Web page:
The European Banking Federation (EBF), Which Describes Itself As The Voice Of The European Banking Industry, Expressed Support For A European Digital Currency And Made Some Further Recommendations

The European Banking Federation, which represents 3,500 different banks as well as 33 national banking organizations, published a report outlining the European Banking Federation's (EBF) vision for the retail digital euro, and the future digital money ecosystem, in general. The meticulously crafted report articulated commercial banks' ideals and worries regarding the digital euro.

The report, which went live on March 28, showcased the bank's values, including security and confidentiality.

In order for Europe to have a working digital euro, however, the EBF calls for a deeper public-private partnership. The document stated that "at this time, there is no dialogue in place to address the fundamental changes and risks to the monetary and financial system". The EBF report also states that a framework for ongoing high-level participation was necessary.

On the other hand, The EBF ecosystem vision strongly emphasizes on the private sector's active work to jointly develop products in all areas, starting with infrastructure, as Europe needs to rely less on foreign "actors", and develop its products in-house.

Among the three most important components of that ecosystem would include the digital euro, a wholesale central bank digital currency (CBDC), and bank-issued money tokens.

The EBF believes that the digital euro should have three levels: a European Central Bank role, two industry levels, and an "Industry Level B" that "would be subsequently developed and operated by the private sector, in compliance with the principles set out in the previous layers." The first industry level, at least on paper, should interact with the Single Euro Payments Area. These ideas, however, have not yet been completely developed, and are still in their early stages.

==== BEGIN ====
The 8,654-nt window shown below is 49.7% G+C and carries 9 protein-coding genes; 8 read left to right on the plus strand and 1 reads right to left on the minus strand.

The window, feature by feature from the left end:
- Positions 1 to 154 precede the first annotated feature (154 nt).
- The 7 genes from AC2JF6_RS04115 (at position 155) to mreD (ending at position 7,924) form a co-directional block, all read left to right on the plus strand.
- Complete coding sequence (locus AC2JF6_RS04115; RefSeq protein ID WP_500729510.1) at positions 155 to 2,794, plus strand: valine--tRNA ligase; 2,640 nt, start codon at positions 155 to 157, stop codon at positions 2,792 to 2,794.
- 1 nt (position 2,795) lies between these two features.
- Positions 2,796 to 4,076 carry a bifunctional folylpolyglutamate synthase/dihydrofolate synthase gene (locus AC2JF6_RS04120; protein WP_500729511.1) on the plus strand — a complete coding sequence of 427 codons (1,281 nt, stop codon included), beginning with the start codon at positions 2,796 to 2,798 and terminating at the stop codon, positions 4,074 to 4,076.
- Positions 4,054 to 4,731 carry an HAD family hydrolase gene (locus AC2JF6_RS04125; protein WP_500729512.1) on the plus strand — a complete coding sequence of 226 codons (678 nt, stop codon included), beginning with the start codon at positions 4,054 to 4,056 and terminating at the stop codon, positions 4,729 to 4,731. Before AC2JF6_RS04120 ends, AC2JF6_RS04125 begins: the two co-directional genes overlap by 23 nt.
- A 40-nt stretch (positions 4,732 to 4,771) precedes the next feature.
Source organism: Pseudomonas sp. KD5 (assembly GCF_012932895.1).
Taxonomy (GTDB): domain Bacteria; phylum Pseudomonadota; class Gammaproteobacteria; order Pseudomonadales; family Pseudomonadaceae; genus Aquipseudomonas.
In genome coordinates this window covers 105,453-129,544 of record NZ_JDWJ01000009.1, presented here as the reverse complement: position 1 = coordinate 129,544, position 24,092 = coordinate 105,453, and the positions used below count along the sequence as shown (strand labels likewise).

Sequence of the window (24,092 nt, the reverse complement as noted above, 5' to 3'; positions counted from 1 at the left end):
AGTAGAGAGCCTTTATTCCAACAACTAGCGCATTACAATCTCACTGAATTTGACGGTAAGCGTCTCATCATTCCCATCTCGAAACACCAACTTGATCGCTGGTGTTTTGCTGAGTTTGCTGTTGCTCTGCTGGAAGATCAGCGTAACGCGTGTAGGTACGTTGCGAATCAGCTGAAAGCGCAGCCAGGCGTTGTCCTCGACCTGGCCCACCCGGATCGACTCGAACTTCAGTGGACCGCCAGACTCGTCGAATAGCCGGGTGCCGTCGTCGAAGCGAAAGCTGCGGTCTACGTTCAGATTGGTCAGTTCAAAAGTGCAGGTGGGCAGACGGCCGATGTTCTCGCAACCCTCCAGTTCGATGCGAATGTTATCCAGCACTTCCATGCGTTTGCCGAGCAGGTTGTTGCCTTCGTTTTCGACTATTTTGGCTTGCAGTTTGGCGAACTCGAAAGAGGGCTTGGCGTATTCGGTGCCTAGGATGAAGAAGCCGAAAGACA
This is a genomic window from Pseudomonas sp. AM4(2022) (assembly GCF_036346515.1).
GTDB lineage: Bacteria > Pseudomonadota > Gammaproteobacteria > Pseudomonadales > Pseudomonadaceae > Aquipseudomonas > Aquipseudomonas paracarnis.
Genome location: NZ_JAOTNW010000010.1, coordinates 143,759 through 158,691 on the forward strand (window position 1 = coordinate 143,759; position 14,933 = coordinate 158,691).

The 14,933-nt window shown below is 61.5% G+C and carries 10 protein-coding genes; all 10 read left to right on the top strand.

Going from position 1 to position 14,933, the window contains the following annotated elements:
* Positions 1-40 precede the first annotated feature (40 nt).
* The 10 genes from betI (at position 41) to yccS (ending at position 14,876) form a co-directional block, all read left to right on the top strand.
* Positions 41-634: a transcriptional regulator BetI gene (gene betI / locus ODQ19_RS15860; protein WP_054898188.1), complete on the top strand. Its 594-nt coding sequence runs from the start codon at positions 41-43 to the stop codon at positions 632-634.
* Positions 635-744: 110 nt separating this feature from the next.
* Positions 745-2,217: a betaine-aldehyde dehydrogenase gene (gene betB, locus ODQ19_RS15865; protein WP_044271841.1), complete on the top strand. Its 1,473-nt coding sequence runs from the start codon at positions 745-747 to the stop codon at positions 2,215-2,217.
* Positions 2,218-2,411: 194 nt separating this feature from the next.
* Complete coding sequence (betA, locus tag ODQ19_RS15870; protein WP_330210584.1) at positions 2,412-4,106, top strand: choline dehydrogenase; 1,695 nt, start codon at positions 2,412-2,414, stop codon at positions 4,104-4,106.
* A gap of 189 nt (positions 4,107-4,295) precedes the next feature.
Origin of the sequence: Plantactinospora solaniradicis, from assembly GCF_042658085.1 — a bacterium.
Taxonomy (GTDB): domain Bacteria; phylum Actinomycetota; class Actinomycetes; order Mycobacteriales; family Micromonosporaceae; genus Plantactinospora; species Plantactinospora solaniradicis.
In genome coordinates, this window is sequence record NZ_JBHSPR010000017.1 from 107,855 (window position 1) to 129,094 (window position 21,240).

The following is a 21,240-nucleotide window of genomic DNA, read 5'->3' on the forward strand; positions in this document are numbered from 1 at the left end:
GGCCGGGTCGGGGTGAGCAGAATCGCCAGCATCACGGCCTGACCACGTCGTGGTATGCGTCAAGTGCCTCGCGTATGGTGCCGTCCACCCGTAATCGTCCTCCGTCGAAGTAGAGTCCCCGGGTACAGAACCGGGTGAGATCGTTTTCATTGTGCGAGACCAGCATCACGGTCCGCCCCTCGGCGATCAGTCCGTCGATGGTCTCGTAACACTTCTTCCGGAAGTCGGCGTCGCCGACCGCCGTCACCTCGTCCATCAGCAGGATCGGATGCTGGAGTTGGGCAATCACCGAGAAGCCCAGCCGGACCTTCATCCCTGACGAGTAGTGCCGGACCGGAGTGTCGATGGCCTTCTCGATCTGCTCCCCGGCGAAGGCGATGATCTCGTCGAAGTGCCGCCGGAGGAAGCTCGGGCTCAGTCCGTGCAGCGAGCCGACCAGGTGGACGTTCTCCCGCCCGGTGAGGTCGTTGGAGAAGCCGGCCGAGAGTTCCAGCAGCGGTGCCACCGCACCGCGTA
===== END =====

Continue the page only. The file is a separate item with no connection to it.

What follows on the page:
“The European market needs the authorities to clarify the interaction of different and converging policy objectives, especially when it comes to the development of pan-European payment solutions at the Point of Sale / Point of Interaction.” the paper stressed.

The study, on the other hand, very carefully mentioned blockchain technology only in relation to specific elements of its hypothetical ecosystem. It is believed that a wholesale CBDC would run on distributed ledger technology (DLT), where interoperability is essential for enabling cross-border transactions with central bank money.

Furthermore, the EBF's vision for "enterprise demands such as automated industrial processes that run on DLT and use smart contracts" places a high priority on bank-issued money tokens. These tokens tightly correlate to Digital Euro Scheme Industry Level B. The article emphasized that these methods would also require more standardization, as well as clear regulatory frameworks.

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